Transcripts of 10819_Fermi_Blazar_H264_1280x720_30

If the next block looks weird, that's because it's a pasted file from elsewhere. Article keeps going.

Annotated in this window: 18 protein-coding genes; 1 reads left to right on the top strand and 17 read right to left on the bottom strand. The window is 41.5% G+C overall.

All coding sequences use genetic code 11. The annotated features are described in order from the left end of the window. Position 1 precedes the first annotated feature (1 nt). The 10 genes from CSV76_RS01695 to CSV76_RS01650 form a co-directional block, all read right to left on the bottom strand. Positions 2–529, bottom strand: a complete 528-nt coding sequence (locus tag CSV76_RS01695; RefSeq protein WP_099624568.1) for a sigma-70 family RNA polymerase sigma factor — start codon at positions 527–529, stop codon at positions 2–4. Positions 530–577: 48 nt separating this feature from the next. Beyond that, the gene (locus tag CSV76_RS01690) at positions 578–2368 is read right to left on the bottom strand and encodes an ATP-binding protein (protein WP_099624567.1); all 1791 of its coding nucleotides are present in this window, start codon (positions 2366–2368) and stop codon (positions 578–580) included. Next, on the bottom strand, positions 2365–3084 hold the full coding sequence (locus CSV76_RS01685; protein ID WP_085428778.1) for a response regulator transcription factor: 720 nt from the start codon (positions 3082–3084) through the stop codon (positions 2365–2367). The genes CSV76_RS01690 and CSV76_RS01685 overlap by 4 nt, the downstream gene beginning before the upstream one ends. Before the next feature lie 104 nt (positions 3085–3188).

Music Hi, I'm Elizabeth Hayes, a scientist working on NASA's Fermi Gamma-ray Space Telescope. Every 3 hours, the Large Area Telescope onboard Fermi builds up a picture of the sky in gamma-rays, the most energetic form of light. One thing it sees a lot of is blazars, active galaxies whose emissions are powered by supermassive black holes. Blazars are extremely active objects. Here's one of the most extreme Fermi has seen. It's been known to flare up so brightly that, for a few days, it outshines every other gamma-ray source. Considering that it's more than 7 billion light-years away, this is an immense energy output. At the core of an active galaxy is a supermassive black hole that powers jets of particles moving near the speed of light. We call it a blazar when one of the jets is pointed in our direction. This offers us the best view for seeing dramatic flares when there are changes along the jet. Fermi has found about a thousand gamma-ray blazars so far. Every day, the gamma-ray sky changes depending on which galaxies are in outburst and which are in a quiet phase. Because we're watching them all the time, we can track their activity and alert other telescopes to new flare-ups. As Fermi continues to watch the sky, it builds a more complete picture of the daily lives of these powerful objects. Some of the flares we see announce the presence of blazars we've never seen before. And sometimes we find a gamma-ray flare that is not from a blazar, which is very exciting. We hope to discover new types of gamma-ray-emitting objects that we don't yet know about. Right now, nearly one third of Fermi sources cannot be connected to any known type of gamma-ray source. Out there in the dark, what new discoveries await us? Music fades Beeping